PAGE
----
But Benedictâ€™s gesture received outsized attention when one of the four bishops, Richard Williamson, did a television interview and denied that millions of Jews had died in gas chambers at Nazi death camps. Not only were Jews outraged, but so were more than a few Catholics.
As the Vatican worked to reassure Jews that Williamsonâ€™s views were not its own, steps were underway to achieve the real goal of Benedictâ€™s move: full reconciliation with the traditionalist group, known as the Society of St. Pius X (SSPX), and an end to the most significant schism within the Roman Catholic Church in a half century.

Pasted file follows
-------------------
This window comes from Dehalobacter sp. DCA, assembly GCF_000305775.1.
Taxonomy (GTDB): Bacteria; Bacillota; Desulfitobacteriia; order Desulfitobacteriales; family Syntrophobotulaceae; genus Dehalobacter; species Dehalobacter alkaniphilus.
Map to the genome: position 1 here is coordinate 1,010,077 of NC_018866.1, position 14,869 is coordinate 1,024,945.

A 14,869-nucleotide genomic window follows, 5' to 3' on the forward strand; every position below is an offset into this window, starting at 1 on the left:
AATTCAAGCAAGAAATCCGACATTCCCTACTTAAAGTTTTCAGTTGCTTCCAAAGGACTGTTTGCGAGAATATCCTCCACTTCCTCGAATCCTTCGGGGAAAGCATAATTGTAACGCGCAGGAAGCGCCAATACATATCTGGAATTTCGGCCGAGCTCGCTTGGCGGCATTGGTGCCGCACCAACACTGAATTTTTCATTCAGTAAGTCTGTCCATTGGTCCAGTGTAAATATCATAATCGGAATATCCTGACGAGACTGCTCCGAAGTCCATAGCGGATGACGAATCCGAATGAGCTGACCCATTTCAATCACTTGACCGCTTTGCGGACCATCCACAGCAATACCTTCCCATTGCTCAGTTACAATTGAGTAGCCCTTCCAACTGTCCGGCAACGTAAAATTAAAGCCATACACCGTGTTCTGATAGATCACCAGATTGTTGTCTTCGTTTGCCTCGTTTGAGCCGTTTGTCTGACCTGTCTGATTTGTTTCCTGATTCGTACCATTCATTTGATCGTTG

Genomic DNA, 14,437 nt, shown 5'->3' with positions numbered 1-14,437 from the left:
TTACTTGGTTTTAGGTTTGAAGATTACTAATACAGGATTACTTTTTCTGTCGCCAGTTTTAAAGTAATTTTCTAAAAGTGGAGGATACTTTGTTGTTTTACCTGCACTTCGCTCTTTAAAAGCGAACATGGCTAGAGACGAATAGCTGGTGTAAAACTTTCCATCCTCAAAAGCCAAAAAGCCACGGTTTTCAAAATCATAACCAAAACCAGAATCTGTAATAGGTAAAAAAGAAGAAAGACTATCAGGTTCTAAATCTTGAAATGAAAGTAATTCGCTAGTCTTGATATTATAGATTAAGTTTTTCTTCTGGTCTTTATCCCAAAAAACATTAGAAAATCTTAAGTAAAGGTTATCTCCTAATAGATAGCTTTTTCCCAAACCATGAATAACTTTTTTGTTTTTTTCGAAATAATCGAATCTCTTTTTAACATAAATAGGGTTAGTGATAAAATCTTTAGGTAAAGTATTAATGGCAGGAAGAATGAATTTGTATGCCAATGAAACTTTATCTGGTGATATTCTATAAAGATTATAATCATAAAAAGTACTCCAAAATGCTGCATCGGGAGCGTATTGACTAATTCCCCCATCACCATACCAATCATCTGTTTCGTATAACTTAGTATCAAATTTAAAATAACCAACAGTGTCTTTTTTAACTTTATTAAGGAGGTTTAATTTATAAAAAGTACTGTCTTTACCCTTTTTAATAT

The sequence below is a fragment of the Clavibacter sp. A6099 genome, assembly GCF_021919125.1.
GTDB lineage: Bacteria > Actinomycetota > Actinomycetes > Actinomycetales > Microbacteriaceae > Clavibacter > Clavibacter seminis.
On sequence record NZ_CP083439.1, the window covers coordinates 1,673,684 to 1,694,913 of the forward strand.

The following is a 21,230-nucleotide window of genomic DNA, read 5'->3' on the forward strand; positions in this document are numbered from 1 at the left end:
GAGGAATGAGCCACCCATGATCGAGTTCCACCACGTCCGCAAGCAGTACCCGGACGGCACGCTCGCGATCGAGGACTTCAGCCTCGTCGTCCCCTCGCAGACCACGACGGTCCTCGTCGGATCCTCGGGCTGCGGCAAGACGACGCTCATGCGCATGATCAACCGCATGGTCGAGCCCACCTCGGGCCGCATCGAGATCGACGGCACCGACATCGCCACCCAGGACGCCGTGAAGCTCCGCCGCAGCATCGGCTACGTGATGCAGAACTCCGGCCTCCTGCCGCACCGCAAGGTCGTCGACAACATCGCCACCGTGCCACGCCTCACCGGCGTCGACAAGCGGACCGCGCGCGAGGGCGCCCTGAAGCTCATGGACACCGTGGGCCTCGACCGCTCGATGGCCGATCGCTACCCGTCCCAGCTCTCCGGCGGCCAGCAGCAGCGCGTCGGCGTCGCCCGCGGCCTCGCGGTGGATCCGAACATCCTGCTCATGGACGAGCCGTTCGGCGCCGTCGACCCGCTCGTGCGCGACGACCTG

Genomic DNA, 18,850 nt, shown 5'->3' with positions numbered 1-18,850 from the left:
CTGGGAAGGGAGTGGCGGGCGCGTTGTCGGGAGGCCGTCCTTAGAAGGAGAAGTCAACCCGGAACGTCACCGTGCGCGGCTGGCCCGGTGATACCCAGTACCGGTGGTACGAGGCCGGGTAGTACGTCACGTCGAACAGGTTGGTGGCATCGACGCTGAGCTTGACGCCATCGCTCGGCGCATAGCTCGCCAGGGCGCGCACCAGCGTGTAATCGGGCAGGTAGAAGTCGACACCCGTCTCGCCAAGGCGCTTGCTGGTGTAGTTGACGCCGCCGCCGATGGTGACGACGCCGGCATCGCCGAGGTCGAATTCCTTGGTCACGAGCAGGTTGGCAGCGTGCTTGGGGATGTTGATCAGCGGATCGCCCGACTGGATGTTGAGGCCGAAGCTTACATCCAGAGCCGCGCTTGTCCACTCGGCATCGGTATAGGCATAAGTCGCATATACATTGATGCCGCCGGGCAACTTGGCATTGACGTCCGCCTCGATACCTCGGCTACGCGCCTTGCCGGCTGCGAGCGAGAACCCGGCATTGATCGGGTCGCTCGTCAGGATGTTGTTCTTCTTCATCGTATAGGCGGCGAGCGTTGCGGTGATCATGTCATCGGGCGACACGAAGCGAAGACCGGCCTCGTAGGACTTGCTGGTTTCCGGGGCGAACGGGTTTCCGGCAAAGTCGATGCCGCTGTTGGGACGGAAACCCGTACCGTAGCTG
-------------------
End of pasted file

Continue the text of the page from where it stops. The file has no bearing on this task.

Now, after more than two years of secret negotiations, the SSPX is due in mid-April to give its response to the Vaticanâ€™s final offer for reconciliation, which was delivered last September.
Regardless of whether the group accepts the popeâ€™s olive branch â€” and his insistence that SSPX give some sort of recognition to the modernizing reforms of the Second Vatican Council (1962-1965) â€” the outcome is bound to have a profound impact on Benedictâ€™s papacy and on the larger Catholic Church. [more]
RNS via Washington Post